By Steven J. Zaloga
Written by one of the world's leading experts on D-Day, Smashing Hitler's Guns is a ground-breaking new history of the legendary Rangers' attack on Pointe-du-Hoc. The Ranger attack on the German gun batteries at Pointe-du-Hoc in the early morning hours of D-Day is the stuff of legend. The gun batteries were strategically positioned between the two American D-Day landing beaches, and were considered the main threat to the Operation Neptune landings.
In spite of the confusion and chaos of the June 6, 1944 mission, the Rangers succeeded in scaling the 100-foot cliffs, but the guns were nowhere to be found. Spreading out in all directions, a Ranger team managed to find and spike the guns at their hidden location south of Pointe-du-Hoc. For two days, this small force fought off repeated German attacks, until an American relief force finally arrived on 8 June, by which time more than half the Rangers were casualties.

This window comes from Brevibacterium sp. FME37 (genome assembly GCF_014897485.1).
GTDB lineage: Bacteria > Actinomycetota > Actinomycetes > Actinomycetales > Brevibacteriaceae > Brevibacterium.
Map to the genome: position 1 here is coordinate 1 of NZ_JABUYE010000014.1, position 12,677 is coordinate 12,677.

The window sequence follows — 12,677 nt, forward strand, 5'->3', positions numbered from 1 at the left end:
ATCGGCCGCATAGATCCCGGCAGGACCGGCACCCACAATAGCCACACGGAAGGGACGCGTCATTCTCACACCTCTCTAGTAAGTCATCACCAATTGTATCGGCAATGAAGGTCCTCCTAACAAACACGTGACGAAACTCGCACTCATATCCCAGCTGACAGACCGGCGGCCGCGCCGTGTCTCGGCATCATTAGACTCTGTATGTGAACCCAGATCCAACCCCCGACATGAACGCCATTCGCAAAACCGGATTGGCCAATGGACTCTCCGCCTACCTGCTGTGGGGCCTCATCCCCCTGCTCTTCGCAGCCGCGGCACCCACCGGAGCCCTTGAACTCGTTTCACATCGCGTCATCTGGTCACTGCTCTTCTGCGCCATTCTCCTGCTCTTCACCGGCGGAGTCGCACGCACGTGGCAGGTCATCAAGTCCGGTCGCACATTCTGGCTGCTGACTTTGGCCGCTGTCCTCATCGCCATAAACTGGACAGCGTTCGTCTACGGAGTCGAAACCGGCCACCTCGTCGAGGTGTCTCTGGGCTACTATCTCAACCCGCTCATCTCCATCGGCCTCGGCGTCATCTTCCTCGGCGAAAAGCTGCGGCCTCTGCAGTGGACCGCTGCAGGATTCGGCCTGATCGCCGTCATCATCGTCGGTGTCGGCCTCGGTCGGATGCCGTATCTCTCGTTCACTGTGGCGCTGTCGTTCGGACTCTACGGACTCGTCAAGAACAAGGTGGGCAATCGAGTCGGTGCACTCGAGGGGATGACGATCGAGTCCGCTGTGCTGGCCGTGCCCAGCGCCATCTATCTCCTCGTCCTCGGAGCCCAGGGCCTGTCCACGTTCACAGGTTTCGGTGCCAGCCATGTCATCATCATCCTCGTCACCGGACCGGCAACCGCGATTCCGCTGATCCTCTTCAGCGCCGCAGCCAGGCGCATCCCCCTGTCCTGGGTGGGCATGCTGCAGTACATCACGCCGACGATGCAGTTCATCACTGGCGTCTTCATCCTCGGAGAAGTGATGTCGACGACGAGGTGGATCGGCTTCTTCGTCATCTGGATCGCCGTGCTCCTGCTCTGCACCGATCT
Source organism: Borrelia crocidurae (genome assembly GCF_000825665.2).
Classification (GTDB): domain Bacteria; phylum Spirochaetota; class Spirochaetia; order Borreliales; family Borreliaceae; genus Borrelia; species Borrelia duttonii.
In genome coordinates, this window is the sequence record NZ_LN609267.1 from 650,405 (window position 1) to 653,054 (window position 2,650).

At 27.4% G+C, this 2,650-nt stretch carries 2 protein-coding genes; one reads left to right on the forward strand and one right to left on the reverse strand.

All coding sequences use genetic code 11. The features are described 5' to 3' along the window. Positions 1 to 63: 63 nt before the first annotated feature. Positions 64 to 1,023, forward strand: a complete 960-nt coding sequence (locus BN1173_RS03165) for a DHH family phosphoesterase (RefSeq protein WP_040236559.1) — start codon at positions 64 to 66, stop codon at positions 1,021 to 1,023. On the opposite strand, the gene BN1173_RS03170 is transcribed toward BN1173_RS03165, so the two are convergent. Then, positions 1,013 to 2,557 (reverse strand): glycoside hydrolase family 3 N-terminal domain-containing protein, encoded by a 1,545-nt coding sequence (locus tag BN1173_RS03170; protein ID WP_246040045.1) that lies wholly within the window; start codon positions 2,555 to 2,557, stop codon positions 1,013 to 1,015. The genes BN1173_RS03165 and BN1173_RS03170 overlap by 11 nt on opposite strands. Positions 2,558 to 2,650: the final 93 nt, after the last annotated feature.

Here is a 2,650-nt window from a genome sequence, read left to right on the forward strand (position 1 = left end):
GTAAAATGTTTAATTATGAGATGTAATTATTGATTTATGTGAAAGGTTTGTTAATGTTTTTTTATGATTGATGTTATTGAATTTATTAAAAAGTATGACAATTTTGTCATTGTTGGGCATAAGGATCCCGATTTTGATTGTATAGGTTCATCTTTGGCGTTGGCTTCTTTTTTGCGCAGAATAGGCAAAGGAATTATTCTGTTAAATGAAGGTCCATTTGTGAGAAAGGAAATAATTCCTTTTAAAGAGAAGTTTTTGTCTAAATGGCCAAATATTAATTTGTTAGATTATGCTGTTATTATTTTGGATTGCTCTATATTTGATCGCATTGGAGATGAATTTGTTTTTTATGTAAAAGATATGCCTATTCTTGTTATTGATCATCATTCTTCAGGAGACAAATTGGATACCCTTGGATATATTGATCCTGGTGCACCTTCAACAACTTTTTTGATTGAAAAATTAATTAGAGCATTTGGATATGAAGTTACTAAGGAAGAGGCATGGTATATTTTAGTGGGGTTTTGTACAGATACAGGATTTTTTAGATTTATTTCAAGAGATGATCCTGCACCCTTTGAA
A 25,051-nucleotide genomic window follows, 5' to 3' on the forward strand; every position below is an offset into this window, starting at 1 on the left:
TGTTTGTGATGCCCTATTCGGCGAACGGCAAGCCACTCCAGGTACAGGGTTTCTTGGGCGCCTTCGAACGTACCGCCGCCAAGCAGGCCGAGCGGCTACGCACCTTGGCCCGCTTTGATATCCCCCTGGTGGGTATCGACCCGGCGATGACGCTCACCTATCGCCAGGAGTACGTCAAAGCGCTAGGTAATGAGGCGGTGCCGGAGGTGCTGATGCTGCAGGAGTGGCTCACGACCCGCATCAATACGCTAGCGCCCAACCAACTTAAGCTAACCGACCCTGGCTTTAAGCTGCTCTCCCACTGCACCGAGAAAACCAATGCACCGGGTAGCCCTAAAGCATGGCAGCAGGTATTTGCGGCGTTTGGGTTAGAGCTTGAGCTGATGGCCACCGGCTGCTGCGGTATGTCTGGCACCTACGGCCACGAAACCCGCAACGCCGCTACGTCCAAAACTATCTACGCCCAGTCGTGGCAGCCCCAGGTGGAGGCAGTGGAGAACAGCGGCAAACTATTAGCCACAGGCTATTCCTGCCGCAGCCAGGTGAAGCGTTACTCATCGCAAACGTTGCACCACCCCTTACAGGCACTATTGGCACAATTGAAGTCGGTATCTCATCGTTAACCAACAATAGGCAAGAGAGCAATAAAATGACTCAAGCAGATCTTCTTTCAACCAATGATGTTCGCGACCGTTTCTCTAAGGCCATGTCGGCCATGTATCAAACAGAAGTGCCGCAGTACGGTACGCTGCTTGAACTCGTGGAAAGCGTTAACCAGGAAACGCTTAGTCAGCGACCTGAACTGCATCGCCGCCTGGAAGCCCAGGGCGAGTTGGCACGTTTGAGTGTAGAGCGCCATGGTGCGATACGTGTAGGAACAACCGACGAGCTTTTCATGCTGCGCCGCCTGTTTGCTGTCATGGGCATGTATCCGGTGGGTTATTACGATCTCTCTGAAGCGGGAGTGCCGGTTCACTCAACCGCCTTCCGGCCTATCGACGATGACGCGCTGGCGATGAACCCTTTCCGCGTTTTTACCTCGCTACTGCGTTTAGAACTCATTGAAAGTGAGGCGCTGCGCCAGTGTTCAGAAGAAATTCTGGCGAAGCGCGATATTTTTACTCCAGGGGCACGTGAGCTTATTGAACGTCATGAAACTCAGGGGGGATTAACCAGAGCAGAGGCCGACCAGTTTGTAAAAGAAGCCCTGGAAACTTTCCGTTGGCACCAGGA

The heroic Ranger mission at Pointe-du-Hoc has indeed become a sacred legend, and as a result there are many unexplored controversies. This new book on this famous raid takes a fresh and comprehensive look at the attack on Pointe-du-Hoc, examining the creation of the German gun battery, the initial Allied intelligence assessments of the threat, and the early plans to assault the site. The forgotten Allied bombing attacks on Pointe-du-Hoc are detailed, as well as the subsequent Allied intelligence investigations of the results.
While most accounts of Pointe-du-Hoc are based on the published US Army history, the author has tracked down the long-forgotten original, unedited report in the archives that contains a number of curious changes from the better-known and widely accepted version. Little-known interviews of the Rangers who took part in the mission also shed fresh light and a significant number of German records provide the enemy perspective of the battle for control of the guns.